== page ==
How To: Document Your Family (in this strange, strange time) 10 Top Tips

Well. I wasn’t expecting to write a post quite like this, and I’m guessing you weren’t expecting to read one. As the lockdown is extended for at least another 3 weeks and any initial energy begins to wane, whilst uncertainty still lingers, we’re all finding our own ways through in our own set of circumstances. And I guess for the most part, that means a lot of us are trying to appreciate the small things and little moments and each other as best we can.

And yes, these are strange times. I’m certainly not planning another 2 months of being locked in again out of my own choice, but I have to say that it’s making me keep my resolution of documenting more of Oscar and family life, so I’m going to talk you through how.

When I come to you for an at home session, we have a really short amount of time to get everyone (including kids) engaged, but also relaxed and feeling themselves. An activity or conversation can really help to bring out natural responses and personalities, which is why I am usually still nattering away with you all whilst I shoot, not interrupting the flow. The luxury of documenting in your own home yourselves is that you already have this connection with each other, and lots of activities to hand, so here are some top tips:


1) Keep your camera ready and to hand - when you see the perfect moment you’ll be ready!

2) Whatever camera you have available is the best camera to have - don’t ruin a moment by launching off to rifle through cupboards to find a bigger or better one. All the images in this post have been taken with my phone (which is not a new model) or with my “handbag camera”, not my pro camera or lenses, no lighting set-ups. Always a fixed focal length so no zoom whatsoever. But limitations can bring out your creativity, promise. (Yes, I have a handbag camera...)

3) DON’T INTERRUPT. Honestly, don’t disturb them. Be a sneak! You can stand outside the doorway and use it to frame the scene, you can hide amongst the pile of toys, you can shoot down into the garden from an upstairs window. Get those honest moments like a ninja.

4) You don’t need happy smiley faces. Like, who smiles all the time? And you don’t need posing. You don’t even need faces in your photos. I KNOW RIGHT???! Think about shots of little feet, or hands at work, or favourite toys hidden in a secret den, or squishy fingerprints in play doh or just the aftermath of baking chaos... It’s all part of the story.

5) Capture the process, not just with the finished product. If your kids or partner are working on something, capture them in the act of it rather than just the achievement at the end. It makes for a more interesting image and particularly with the kids it shows an appreciation of the effort and thought process, not just praise for a job “well done.”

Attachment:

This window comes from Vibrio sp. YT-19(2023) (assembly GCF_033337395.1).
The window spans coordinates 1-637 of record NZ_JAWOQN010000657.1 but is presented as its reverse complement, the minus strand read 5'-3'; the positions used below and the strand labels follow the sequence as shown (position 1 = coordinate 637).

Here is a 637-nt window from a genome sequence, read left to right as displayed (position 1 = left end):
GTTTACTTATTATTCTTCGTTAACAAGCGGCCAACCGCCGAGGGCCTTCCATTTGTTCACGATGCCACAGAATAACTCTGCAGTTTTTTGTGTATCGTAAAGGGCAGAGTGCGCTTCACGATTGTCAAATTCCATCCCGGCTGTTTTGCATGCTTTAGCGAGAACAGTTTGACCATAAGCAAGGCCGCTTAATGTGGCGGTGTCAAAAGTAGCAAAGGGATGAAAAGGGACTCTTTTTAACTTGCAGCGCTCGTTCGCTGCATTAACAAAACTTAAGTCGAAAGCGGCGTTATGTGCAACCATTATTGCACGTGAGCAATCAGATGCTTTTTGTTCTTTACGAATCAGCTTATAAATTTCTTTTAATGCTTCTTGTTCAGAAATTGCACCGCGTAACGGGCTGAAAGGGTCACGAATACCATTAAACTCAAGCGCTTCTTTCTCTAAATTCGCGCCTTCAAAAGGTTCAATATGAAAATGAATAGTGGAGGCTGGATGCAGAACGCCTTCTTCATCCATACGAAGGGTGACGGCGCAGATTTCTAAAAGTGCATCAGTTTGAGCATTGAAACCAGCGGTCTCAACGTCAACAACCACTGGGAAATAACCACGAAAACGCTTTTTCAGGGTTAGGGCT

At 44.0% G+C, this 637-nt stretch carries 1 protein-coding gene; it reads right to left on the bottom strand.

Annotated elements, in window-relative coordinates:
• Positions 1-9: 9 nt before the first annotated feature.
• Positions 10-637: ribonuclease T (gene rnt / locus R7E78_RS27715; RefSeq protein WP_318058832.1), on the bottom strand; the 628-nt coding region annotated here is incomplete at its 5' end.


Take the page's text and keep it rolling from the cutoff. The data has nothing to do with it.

6) Take joy in the mundane. The breakfasts, the laundry, the daily tasks. Concentrating faces, how they hold a pen, all these tiny snippets that build up the bigger picture. As they say, it won’t always be this way - have you seen how quickly their feet seem to grow?!

7) Get on their level. Eye to eye, tooth to tooth. See their world from their perspective. At their eye level it’s more intimate, it’s easier to frame, there’s more interaction and it’s hella fun. This goes for pets too!

8) Let them document too! They'll be more keen to be photographed if you’re more willing to be captured as well.

9) Keep an eye on your composition - where does your eye naturally land? Which part of the image is emphasised and why? Is this what you intended? You can look up things like the rule of thirds and leading lines as some easy starter tips for composing an image.

10) Keep the images together. A single sentence doesn’t make so much impact without the others connecting, a chapter is enhanced with the rest of the story around it - the same goes for images, they weave together to create impact (which is why albums are so nice - it’s not all about the snapshots on the wall).


And finally: Practice, practice, practice. Honestly, your images will get better the more you practice, and lockdown is a great way to do it - you have the same subjects all the time so it’ll force you to get creative! I’ll pop up another post soon with some tips and guides on improving your photos generally, such as how to use the rule of thirds, and how to look for light etc, but these tips here are a good place to start right now.


I started out putting together a little folder just on my phone of photos of Oscar’s home learning, merely as a way to keep it all together, and to evidence that I did at least attempt to teach something of value in this time... but it’s now morphing into more of a folder of the experience of lockdown. But the beauty of you practicing and documenting is that it can morph, it can be whatever you want it to be. You can share it or it can be private, it doesn’t matter.


Where I have sets of photos from a day I have arranged them together to create something of a grid or collage to give a quick sense of the atmosphere from a scene, to tell a story all at once. At the end of this all, I might print off individual images, or perhaps some of these grids (I use the Unfold app, and I like that I can add little notes over them too as little reminders or diary entries) and stick them in a little album or scrapbook to tell our story of the season we were all at home together, and what life was like. And maybe, just maybe we might learn something from appreciating and noticing all these tiny moments so much more.



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